"The probing, surprising book provides vivid illustrations of the changes that occur when a city’s housing becomes a prime destination for investment by the rich....Icebergs, Zombies and the Ultra-Thin explains how the behavior of the world’s so-called high-net-worth-individuals, or HNWIs, exacerbates urban inequality - and is literally changing the layout and architecture of big or desirable cities like Vancouver, Toronto, Miami and Melbourne."
- Vancouver Sun,
"It's useful to understand just why and how architecture mutated to create these products of architectural Darwinism. At this, Soules excels....Over eight chapters, the extent to which our capitalist society determines architectural form is clearly and concisely laid bare." — Canadian Architect
"[A] compelling, chilling read which attacks the comforting notion of home, forcing the reader to find their bearings and prepare the ground for a different, concrete future."
- London School of Economics Review of Books,
“In this utterly original book, Matthew Soules addresses the phenomenon of 'the financialization of everything' that has been described in recent years by scholars such as Saskia Sassen, and depicts its profoundly disturbing effects on the world of architecture.”
- George Baird, Emeritus Professor of Architecture, University of Toronto,
"[A] whirlwind tour of the outrageous physical distortions, urban warp zones, and typological mutants wreaked upon the global landscape by the international finance industry."
- Architect's Newspaper,
"Soules compellingly explains the workings of financial capitalism and its consequences through global case studies."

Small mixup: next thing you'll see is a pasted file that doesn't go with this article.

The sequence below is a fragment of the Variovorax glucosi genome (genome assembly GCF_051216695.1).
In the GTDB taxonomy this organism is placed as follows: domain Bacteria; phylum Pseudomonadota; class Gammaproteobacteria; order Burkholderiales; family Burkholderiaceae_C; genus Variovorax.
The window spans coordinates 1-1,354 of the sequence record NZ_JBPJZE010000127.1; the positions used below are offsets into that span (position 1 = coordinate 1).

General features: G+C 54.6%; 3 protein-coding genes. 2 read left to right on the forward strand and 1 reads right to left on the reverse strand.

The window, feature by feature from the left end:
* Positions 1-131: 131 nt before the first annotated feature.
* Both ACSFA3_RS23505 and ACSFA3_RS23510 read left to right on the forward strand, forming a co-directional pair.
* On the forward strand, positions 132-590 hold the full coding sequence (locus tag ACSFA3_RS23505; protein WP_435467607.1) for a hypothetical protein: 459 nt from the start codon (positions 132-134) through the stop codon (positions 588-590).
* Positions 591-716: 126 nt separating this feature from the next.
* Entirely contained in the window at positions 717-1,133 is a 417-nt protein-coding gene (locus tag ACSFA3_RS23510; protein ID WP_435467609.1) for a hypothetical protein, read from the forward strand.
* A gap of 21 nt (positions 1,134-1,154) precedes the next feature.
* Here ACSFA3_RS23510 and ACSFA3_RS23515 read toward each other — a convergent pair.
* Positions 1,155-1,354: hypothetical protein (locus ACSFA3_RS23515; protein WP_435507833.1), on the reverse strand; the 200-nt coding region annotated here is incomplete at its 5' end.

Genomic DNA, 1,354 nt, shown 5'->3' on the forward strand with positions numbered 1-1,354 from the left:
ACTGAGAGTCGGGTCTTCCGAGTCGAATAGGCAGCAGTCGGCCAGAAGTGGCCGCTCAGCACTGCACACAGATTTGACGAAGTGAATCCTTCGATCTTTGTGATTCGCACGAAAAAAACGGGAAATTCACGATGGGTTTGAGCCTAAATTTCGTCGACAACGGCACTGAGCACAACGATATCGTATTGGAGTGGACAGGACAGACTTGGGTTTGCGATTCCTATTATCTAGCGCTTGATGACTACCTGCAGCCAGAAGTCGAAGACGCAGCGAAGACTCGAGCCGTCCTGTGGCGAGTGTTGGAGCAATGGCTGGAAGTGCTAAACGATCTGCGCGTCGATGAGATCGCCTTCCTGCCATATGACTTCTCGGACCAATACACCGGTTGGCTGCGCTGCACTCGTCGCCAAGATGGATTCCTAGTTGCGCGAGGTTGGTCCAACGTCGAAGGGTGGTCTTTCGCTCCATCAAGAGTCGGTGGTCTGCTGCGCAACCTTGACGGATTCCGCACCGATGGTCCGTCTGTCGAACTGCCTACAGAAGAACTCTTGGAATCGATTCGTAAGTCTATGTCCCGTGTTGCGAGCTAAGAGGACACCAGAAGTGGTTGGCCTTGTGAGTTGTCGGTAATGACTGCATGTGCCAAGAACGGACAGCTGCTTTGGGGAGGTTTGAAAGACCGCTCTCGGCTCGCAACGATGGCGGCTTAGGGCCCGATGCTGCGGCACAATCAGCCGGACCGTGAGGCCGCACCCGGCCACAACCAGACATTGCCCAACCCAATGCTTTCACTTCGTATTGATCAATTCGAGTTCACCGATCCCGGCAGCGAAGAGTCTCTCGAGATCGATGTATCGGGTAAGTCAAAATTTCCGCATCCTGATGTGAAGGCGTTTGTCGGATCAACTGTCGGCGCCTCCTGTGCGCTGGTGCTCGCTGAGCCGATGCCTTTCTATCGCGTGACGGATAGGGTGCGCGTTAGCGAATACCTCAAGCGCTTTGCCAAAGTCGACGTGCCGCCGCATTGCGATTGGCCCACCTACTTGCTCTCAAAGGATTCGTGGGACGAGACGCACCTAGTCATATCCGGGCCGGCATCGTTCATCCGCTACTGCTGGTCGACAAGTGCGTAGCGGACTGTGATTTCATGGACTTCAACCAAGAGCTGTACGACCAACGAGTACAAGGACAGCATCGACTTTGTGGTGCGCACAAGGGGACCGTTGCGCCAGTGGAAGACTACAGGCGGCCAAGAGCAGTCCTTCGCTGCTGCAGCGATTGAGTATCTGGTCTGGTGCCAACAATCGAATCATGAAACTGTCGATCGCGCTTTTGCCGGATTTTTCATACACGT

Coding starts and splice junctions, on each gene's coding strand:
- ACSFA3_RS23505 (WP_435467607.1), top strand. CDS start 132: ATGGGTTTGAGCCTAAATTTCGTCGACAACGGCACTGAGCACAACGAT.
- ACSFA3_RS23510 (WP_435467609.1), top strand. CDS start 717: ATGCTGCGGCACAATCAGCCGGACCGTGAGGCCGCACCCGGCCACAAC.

- BOMB Magazine,
"Soules’ book lives up to its bizzaro title as he takes us on a global tour of the weird ways in which financial forces are mutating our built environments, from mountainside suburbs in Las Vegas to houses wrapped by golf courses."
- The Tyee,
"[A]ny knowledge architects can gain about the workings of architecture within capitalism — about the "numbers" — can't be all that bad. As such, this book is a very good place to start."
- A Daily Dose of Architecture Books,
"It is hard to figure out what is most dazzling about Matthew Soules's Icebergs, Zombies, and the Ultra Thin: the dissection of the complex but very material nature of finance capital; the adroit linking of real estate calculations to the physical shape of housing; the exposure of how, in architecture, base (the money equations) and superstructure (architectural aspiration) are dialectically intertwined; the weaving of cultural and economic theory with concrete facts; or the simultaneous breadth and depth of examples. I think, ultimately, it's his reminder that-like the goldfish asking, 'What water?'-architecture's inability to comprehend its submersion in finance capital dooms both our urban life and our architectural reputation."
- Peggy Deamer, editor of Architecture and Capitalism: 1845 to the Present,
"Soules's excellent book makes sense of the capitalist forces we all feel but cannot always name. Agency requires awareness; Icebergs, Zombies, and the Ultra Thin arms architects and the general public with an essential understanding of how capitalism makes property. Required reading for those who think tomorrow can be different from today."
- Jack Self, co-editor of Real Estates: Life Without Debt,